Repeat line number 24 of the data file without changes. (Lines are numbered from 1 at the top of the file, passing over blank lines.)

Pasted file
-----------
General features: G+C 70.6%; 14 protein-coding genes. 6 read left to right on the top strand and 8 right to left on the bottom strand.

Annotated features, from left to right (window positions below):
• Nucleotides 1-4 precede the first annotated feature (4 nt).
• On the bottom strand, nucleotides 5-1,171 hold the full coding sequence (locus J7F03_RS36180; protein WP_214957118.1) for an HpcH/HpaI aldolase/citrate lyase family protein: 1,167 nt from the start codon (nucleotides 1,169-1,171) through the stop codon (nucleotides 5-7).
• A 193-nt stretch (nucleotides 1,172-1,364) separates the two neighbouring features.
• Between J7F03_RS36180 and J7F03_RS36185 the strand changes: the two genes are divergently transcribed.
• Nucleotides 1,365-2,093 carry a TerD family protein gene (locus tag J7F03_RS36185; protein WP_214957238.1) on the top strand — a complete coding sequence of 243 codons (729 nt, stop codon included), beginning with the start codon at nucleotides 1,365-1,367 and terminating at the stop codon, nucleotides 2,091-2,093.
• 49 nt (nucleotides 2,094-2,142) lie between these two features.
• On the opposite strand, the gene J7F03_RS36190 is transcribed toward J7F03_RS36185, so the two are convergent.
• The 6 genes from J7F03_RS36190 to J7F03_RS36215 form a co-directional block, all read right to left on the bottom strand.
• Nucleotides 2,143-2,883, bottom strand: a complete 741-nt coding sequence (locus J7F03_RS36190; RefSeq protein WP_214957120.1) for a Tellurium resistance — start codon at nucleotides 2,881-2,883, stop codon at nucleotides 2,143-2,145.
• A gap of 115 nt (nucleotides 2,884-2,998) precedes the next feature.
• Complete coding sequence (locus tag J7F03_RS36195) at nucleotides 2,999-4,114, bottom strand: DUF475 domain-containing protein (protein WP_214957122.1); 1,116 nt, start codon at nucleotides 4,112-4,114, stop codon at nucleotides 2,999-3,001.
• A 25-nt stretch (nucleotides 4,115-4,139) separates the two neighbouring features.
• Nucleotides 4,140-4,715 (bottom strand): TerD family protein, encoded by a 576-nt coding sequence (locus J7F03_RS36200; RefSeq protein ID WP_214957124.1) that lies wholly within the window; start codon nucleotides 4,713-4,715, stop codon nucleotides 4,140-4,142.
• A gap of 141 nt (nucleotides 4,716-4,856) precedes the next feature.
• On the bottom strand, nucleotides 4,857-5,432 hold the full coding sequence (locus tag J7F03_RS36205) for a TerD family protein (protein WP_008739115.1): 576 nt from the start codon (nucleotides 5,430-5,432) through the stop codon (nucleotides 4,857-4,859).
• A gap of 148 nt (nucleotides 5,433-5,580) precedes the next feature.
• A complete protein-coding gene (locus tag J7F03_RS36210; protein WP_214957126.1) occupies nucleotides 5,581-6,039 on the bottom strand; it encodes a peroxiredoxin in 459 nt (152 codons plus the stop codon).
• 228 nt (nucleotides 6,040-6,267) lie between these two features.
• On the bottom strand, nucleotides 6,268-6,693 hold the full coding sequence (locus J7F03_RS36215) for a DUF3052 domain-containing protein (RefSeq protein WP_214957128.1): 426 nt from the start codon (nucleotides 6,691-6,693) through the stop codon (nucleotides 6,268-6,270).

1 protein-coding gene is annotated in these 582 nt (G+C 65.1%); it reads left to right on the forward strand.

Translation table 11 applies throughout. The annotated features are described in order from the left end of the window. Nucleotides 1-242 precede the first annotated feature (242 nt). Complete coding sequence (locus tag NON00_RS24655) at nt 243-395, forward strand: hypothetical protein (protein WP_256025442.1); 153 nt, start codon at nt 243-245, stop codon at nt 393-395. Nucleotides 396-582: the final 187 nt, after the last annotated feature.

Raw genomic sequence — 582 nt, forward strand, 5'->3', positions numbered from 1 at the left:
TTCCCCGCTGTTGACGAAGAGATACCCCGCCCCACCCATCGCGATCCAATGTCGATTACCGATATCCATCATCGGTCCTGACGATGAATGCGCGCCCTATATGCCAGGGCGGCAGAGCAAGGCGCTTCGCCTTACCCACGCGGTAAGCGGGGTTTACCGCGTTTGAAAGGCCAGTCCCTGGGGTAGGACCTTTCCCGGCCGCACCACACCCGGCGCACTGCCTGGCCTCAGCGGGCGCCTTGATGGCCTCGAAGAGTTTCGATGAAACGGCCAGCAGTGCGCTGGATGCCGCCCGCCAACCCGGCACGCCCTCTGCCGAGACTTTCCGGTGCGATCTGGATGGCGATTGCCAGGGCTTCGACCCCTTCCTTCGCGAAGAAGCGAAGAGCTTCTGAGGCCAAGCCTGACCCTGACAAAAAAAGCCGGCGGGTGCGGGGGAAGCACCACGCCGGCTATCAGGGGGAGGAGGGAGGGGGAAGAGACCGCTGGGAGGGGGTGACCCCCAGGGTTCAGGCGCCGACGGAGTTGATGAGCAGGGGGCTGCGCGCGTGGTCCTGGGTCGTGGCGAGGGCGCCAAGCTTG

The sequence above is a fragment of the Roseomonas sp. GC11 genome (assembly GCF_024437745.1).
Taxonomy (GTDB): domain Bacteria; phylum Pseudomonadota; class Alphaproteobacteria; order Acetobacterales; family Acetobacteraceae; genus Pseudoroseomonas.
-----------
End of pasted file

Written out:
Raw genomic sequence — 582 nt, forward strand, 5'->3', positions numbered from 1 at the left: